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Three Choirs Festival 2010 (6)  -  Songs by Finzi, Moeran, Gurney, Head, Venables and Butterworth: Roderick Williams (baritone); Suzie Allen (piano)The Church of St. Mary de Lode, Gloucester 14.8.2010 (JQ)


Gerald Finzi: To a Poet, Op. 13a

Ernest John Moeran: Seven Poems of James Joyce

Ivor Gurney: Dinny Hill

The Sea is full of wandering foam

Down by the Salley Gardens

Praise of Ale

Michael Head: Money O!

Lean out of the window

You cannot dream things lovelier

Tewkesbury Road

Ian Venables: The Pine Boughs Past Music

George Butterworth: Folk Songs from Sussex


Earlier this year, baritone Roderick Williams gave a wonderful recital of English songs in this very church. That recital was the climax of the eightieth season of the Gloucester Music Society and as part of the programme Williams, accompanied on that occasion by Andrew West, gave the first performance of a new song cycle by Ian Venables (review). The last full day of this year’s Three Choirs Festival brought him back to the same church for a recital of English songs in which Williams offered us a welcome opportunity to hear the Venables cycle again.

He opened with songs by Finzi. The previous night I’d heard Finzi on a much larger canvass in the shape of Intimations of Immortality. It was fascinating, therefore, to have the almost immediate contrast of hearing the same composer in a much more intimate vein. To a Poet is one of four sets of songs posthumously assembled from those unpublished at the time of Finzi’s death by his widow, Joy, their son, Christopher, and his great friend, Howard Ferguson. Roderick Williams recorded them a few years ago (review).

Right from the start it was evident that the singer was on top form. One of the many things I admire about Williams is his exemplary diction and, perhaps, this is most important of all when he sings Finzi since words were so vital to that composer. His advocacy of these songs was very persuasive and, of course, the recital experience allows for a degree of engagement with the listener that’s not feasible on disc. In this collection I especially admired the fourth song, ‘The Birthright’, which is founded on a quintessential Finzi melody. Here Williams span an exquisite vocal line. In the following song, ‘June on Castle Hill’, his delivery of the opening line of the second stanza, “Earth sleeps in peace”, had great beauty. He then built up the emotion compellingly as the music darkened during that stanza. The concluding song, ‘Ode on the rejection of St. Cecilia’, is a powerful utterance and Williams and his admirable pianist, Suzie Allen, built and sustained the tension admirably in a splendid account of the piece.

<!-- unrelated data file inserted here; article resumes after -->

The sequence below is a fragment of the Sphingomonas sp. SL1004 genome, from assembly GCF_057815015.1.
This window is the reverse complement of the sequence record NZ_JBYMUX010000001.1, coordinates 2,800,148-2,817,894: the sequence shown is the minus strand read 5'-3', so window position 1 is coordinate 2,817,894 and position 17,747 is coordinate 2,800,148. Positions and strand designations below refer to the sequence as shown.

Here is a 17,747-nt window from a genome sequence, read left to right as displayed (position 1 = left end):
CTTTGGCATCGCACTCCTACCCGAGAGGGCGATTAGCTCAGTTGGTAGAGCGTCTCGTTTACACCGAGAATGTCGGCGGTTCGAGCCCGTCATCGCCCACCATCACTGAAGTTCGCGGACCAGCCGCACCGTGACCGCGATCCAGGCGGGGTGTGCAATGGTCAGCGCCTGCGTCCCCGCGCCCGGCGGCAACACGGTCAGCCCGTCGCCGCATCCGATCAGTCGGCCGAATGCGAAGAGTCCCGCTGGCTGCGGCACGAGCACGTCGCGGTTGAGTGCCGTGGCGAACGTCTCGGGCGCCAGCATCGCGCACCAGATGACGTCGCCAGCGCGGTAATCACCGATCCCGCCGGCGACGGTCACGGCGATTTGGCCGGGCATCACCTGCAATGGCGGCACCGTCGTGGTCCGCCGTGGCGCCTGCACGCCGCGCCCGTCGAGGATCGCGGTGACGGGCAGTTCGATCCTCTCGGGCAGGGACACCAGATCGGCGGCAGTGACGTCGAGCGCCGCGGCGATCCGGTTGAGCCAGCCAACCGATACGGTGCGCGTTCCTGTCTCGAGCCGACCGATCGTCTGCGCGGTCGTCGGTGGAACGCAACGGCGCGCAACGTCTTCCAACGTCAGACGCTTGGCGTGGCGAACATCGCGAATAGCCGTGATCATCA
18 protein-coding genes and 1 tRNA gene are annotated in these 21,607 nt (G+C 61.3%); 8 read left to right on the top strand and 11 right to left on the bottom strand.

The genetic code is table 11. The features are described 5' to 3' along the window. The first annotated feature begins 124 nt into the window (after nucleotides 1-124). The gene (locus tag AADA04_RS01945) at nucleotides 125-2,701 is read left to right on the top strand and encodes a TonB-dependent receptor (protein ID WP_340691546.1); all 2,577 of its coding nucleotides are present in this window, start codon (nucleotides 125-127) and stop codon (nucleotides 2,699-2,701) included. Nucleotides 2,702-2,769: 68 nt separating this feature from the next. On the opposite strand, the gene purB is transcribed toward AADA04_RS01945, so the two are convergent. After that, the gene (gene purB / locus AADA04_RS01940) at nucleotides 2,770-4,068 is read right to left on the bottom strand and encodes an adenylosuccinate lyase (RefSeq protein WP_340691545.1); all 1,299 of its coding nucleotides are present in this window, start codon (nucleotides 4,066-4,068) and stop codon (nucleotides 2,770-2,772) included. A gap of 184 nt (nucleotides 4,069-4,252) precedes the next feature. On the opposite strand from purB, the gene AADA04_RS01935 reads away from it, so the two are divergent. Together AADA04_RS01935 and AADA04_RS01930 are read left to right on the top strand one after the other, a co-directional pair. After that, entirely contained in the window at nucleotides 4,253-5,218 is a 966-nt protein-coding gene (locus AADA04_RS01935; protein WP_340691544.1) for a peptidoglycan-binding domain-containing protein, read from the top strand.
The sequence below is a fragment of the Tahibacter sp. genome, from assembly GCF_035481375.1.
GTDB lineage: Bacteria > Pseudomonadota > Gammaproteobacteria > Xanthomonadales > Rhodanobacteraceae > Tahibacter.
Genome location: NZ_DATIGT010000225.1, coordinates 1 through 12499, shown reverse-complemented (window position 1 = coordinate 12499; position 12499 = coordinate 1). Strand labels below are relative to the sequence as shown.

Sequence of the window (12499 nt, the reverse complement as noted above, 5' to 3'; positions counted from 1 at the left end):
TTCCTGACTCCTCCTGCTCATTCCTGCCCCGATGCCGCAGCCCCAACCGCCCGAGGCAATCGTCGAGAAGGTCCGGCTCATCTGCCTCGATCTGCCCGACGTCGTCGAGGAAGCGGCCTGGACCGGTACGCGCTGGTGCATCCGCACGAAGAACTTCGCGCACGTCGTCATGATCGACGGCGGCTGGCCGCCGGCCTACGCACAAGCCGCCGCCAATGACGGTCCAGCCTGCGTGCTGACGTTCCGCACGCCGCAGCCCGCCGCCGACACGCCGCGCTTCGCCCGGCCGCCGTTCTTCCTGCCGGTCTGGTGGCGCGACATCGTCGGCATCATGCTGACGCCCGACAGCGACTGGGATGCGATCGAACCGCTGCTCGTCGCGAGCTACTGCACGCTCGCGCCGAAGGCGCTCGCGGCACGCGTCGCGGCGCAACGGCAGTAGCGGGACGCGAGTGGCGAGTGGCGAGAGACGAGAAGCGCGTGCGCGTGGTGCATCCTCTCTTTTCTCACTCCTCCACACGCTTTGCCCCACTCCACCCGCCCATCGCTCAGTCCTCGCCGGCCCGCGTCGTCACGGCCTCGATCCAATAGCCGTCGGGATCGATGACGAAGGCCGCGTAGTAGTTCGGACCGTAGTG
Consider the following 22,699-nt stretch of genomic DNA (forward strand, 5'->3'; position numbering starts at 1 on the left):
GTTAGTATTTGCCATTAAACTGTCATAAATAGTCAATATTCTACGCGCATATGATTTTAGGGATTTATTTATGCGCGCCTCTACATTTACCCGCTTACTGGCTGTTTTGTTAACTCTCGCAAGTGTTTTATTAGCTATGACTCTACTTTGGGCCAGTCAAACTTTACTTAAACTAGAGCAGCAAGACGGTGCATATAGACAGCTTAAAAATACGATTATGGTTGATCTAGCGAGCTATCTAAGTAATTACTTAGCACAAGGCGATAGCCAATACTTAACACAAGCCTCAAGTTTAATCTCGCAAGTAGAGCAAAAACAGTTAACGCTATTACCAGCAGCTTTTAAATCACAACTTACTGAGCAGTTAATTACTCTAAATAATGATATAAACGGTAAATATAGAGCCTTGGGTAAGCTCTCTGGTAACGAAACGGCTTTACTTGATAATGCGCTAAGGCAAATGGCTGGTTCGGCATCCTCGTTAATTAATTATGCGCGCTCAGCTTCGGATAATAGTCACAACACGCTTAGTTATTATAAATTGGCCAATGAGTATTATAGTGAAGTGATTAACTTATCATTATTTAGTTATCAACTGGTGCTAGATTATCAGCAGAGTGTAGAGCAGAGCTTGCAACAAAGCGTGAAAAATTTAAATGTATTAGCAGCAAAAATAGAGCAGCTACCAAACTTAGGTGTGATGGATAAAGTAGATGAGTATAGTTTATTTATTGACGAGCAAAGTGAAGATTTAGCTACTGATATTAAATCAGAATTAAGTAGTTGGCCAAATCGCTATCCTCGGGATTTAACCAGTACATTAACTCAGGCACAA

The songs of E. J. Moeran are not the most familiar recital fare these days and most of them have been unknown to me until the recent release of a complete survey of them on disc, in which Roderick Williams is one of the featured soloists (review). The Seven Poems by James Joyce, offered in this programme, was one of his contributions to that set. Copyright issues prevented the printing of the texts in the Festival programme – Chandos Records had the same problem with the Joyce Estate, it seems – so it was as well for the audience that Williams enunciated the words with his usual clarity. The first song, ‘Strings in the Earth and Air’, has a nice gentle lilt to it, which singer and pianist brought out well. The following two songs, both short, are lively and the music was well articulated by both artists. I enjoyed the easeful lyricism of ‘The Pleasant Valley’ while the final two songs call for lots of legato. Since legato is Roderick Williams’s stock-in-trade these pieces were particularly well suited to him. I found that the songs, which I still don’t know well enough, made a stronger impression when heard live than on disc and I was grateful for the chance to hear them in performance.

To close the first half Roderick Williams offered us a group by Gloucester’s own Ivor Gurney, which was very fitting. Down by the Salley Gardens is a particular favourite of mine. In my humble opinion Gurney’s setting, to an original melody, knocks Britten’s folksong arrangement into the proverbial cocked hat. Suffice to say Roderick Williams’s caring performance fulfilled all my expectations. Praise of Ale, a delightful drinking song, made an excellent first half closer, sending us all off to the interval with a smile.